Denver-area buyers snapped up almost $13 billion in homes in 2012, almost a 30 percent jump from the dollar volume in 2011, according to a report released today.
Buyers paid $12.95 billion for 46,299 homes last year, a 28.6 percent increase in the dollar volume of $10.06 billion in 2011 and a 17.5 percent from the 39,387 closings in 2011, shows the report released by independent broker Gary Bauer, who based his report on Metrolist data.
There were 56,412 homes placed under contract last year, a 19.1 percent increase from the 47,373 in 2011.
The average price of a single-family home sold in all of 2012 broke the $300,000 barrier, averaging $304,178 for the entire year, an 8.7 percent increase from the year-to-date average of $279,858 in 2011. In December, the average price of a single-family home closed was $315,451, a 14.5 percent increase from the $275,610 average in December 2011 and a 2.8 percent increase from $306,773 in November. The median price of a home sold in December was $255,000, up 11.3 percent from $230,000 in December 2011.
Metrolist, separately, released its own report on December tallies on Monday.
Metrolist reports showed there were only 7,706 unsold homes on the market, a 29.9 percent drop from the 10,993 available homes for sale in December 2011.
Last month’s inventory number was the lowest since December 1993, when there were 7,711 homes on the market. To put that into perspective, the population of the Denver area grew 52.5 percent from 1990 to 2010, according to the U.S. Census Bureau. percent.
Some of these numbers are absolutely staggering — the dollar volume rising 28.6 percent, the 19 percent increase in contracts and the 17.5 percent increase in closings.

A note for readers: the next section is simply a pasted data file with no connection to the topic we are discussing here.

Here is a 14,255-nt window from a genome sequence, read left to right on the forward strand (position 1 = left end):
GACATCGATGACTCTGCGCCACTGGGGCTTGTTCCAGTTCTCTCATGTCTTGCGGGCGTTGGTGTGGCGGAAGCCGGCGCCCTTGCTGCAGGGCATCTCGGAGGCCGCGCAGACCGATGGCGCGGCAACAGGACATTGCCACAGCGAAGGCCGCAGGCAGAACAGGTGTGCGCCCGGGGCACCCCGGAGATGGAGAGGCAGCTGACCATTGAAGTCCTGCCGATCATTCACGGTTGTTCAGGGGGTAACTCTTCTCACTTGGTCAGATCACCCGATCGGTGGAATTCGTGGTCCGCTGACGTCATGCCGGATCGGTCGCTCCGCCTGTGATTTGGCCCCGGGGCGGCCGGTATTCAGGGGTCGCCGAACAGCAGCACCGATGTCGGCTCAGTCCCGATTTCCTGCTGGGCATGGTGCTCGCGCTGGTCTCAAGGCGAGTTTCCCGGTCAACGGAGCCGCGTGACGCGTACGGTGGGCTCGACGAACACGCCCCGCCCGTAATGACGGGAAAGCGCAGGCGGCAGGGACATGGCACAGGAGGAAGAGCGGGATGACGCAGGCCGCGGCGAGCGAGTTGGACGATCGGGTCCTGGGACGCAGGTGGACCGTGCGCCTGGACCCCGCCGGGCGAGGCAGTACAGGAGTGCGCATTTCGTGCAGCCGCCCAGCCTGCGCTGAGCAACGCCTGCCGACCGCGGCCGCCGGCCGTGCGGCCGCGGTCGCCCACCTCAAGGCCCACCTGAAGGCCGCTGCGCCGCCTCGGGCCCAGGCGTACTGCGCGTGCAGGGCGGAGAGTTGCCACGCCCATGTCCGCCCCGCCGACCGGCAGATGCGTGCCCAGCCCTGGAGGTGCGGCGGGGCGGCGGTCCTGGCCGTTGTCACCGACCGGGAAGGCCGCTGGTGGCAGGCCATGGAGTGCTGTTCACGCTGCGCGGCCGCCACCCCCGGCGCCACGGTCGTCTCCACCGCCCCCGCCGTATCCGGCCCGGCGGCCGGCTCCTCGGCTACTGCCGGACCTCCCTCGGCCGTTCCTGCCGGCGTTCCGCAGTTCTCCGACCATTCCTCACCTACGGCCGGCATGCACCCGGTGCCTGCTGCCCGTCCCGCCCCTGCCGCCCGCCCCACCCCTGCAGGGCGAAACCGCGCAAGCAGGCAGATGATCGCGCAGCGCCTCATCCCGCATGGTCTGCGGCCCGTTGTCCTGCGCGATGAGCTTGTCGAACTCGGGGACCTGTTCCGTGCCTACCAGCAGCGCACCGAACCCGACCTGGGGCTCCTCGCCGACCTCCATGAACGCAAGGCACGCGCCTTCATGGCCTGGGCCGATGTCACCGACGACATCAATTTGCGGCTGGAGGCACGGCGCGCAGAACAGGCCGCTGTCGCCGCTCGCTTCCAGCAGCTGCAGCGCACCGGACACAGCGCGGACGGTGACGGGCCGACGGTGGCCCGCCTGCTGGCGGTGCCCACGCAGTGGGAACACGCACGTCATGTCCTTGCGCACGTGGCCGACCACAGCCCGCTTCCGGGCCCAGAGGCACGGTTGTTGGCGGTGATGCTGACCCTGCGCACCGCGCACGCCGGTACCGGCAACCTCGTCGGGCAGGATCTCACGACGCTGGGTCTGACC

Why these numbers are so strong, in a big part, is because the inventory numbers are so low. That is putting pressures on buyers and creating opportunities for sellers.
Single-family detached homes accounted for almost 83 percent of the inventory in December, with condos accounting for about 17 percent. The single-family inventory is down almost 73 percent from its peak in January 2006, while the condo inventory has dropped almost 85 percent from its peak.
With supply and demand so out of whack, one might expect prices to being rising more than they have.
What I find most significant is that prices have not exploded. I think that is going to be a key to a successful 2013 and 2014. Prices are starting to rise here, but at a reasonable and sustainable pace. That is not true in other markets. In Arizona and parts of Florida, prices already are showing double-digit gains. I just can’t help thinking: here we go again with another boom-bust cycle starting.
Colorado buyers are more conservative by their nature and are unwilling to participate in these explosive price increases,. Even in cases where there are multiple offers for a home, a buyer in the Denver area isn’t willing to bid $50,000 more on a $240,000 house. That is happening in other markets. In Denver, a buyer might offer $5,000 more and if he is out-bid will wait for another opportunity.
Also, while the Denver-area luxury market is improving, prices at the high-end have not risen enough to dramatically lift the average price for the overall market. Luxury homes aren’t pulling up the rest of the market.
All over the country, home sales in the winter months proved to be a bright spot in the headlines. Buyers in the Denver area are signing on the dotted line quickly, so their dream homes don’t slip through their fingers.
We’re seeing a lot of competition for homes that are available. With an average of 73 days on the market for December home sales, I anticipate the market to remain brisk in 2013.
A year earlier, it took 107 days to sell a home, a 32 percent increase.
Sales activity in 2013 looks good, year-over-year price increases will remain flat. However, mortgage rates are expected to continue to hover near their historical low rates, which will keep consumers interested in buying a home.
There is much more confidence in the market. That it is really nice to see, after all of these years.